Sahu R, Walker LA, Tekwani BL.In vitro and in vivo anti-malarial activity of tigecycline, a glycylcycline antibiotic, in combination with chloroquine. Malar J 2014;13:414.  Back to cited text no. 22
    
23.
Makler MT, Ries JM, Williams JA, Bancroft JE, Piper RC, Gibbins BL, et al. Parasite lactate dehydrogenase as an assay for Plasmodium falciparum drug sensitivity. Am J Trop Med Hyg 1993;48:739-41.  Back to cited text no. 23
    
24.
Singh K, Agarwal A, Khan SI, Walker LA, Tekwani BL. Growth, drug susceptibility, and gene expression profiling of Plasmodium falciparum cultured in medium supplemented with human serum or lipid-rich bovine serum albumin [corrected]. J Biomol Screen 2007;12:1109-14.  Back to cited text no. 24
    
25.
Borenfreund E, Babich H, Martin-Alguacil N. Rapid chemosensitivity assay with human normal and tumor cells in vitro. In Vitro Cell Dev Biol 1990;26:1030-4.  Back to cited text no. 25
    
26.
Ansari MT, Saify ZS, Sultana N, Ahmad I, Saeed-Ul-Hassan S, Tariq I, et al. Malaria and artemisinin derivatives: An updated review. Mini Rev Med Chem 2013;13:1879-902.  Back to cited text no. 26
    
27.
Avery MA, Muraleedharan KM, Desai PV, Bandyopadhyaya AK, Furtado MM, Tekwani BL, et al. Structure-activity relationships of the antimalarial agent artemisinin 8. Design, synthesis, and CoMFA studies toward the development of artemisinin-based drugs against leishmaniasis and malaria. J Med Chem 2003;46:4244-58.  Back to cited text no. 27
    
28.
Ho WE, Peh HY, Chan TK, Wong WS. Artemisinins: Pharmacological actions beyond anti-malarial. Pharmacol Ther 2014;142:126-39.  Back to cited text no. 28
    
29.
Liu YX, Wu W, Liang YJ, Jie ZL, Wang H, Wang W, et al. New uses for old drugs: The tale of artemisinin derivatives in the elimination of schistosomiasis japonica in China. Molecules 2014;19:15058-74.  Back to cited text no. 29
    
30.
Chaturvedi D, Goswami A, Saikia PP, Barua NC, Rao PG. Artemisinin and its derivatives: A novel class of anti-malarial and anti-cancer agents. Chem Soc Rev 2010;39:435-54.  Back to cited text no. 30
    
31.
Lai HC, Singh NP, Sasaki T. Development of artemisinin compounds for cancer treatment. Invest New Drugs 2013;31:230-46.  Back to cited text no. 31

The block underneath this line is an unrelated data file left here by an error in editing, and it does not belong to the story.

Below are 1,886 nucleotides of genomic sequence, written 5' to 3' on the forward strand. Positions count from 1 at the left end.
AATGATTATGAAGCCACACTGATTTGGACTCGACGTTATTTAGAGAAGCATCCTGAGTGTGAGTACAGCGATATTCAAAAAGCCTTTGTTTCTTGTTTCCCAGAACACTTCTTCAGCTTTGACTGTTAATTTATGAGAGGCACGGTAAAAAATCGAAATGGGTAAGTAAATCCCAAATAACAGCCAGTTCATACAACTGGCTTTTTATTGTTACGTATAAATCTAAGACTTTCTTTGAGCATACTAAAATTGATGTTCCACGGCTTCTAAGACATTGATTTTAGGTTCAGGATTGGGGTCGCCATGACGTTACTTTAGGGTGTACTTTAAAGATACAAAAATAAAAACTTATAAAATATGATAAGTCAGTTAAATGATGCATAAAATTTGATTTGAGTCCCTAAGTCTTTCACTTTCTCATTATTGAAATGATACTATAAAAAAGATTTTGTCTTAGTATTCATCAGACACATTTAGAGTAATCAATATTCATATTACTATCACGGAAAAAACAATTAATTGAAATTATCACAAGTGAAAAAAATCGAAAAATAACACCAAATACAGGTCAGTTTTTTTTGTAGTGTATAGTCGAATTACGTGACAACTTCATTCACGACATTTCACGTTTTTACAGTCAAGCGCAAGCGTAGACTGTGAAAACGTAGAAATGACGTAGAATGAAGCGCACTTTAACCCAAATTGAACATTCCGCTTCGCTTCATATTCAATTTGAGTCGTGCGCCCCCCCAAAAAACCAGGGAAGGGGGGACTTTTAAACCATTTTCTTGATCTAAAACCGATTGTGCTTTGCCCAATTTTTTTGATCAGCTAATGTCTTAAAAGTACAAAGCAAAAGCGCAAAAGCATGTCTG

32.
Woerdenbag HJ, Moskal TA, Pras N, Malingré TM, el-Feraly FS, Kampinga HH, et al. Cytotoxicity of artemisinin-related endoperoxides to Ehrlich ascites tumor cells. J Nat Prod 1993;56:849-56.  Back to cited text no. 32
    
33.
Posner GH, Paik IH, Sur S, McRiner AJ, Borstnik K, Xie S, et al. Orally active, antimalarial, anticancer, artemisinin-derived trioxane dimers with high stability and efficacy. J Med Chem 2003;46:1060-5.  Back to cited text no. 33
    
34.
Posner GH, McRiner AJ, Paik IH, Sur S, Borstnik K, Xie S, et al. Anticancer and antimalarial efficacy and safety of artemisinin-derived trioxane dimers in rodents. J Med Chem 2004;47:1299-301.  Back to cited text no. 34
    
35.
Chadwick J, Mercer AE, Park BK, Cosstick R, O'Neill PM. Synthesis and biological evaluation of extraordinarily potent C-10 carba artemisinin dimers against P. Falciparum malaria parasites and HL-60 cancer cells. Bioorg Med Chem 2009;17:1325-38.  Back to cited text no. 35
    
36.
Mazzone JR, Conyers RC, Tripathi AK, Sullivan DJ, Posner GH. Antimalarial chemotherapy: Artemisinin-derived dimer carbonates and thiocarbonates. Bioorg Med Chem Lett 2014;24:2440-3.  Back to cited text no. 36
    


    Figures

  [Figure 1], [Figure 2], [Figure 3], [Figure 4], [Figure 5], [Figure 6], [Figure 7]
 
 
    Tables

  [Table 1], [Table 2], [Table 3], [Table 4], [Table 5]



 

Top
 
  Search
 
    Similar in PUBMED
   Search Pubmed for
   Search in Google Scholar for
 Related articles
    Access Statistics
    Email Alert *
    Add to My List *
* Registration required (free)  

 
  In this article
Abstract
Introduction
Materials and Me...
Results
Discussion
Conclusion
References
Article Figures
Article Tables

 Article Access Statistics
    Viewed1017    
    Printed102    
    Emailed0    
    PDF Downloaded159    
    Comments [Add]    

Recommend this journal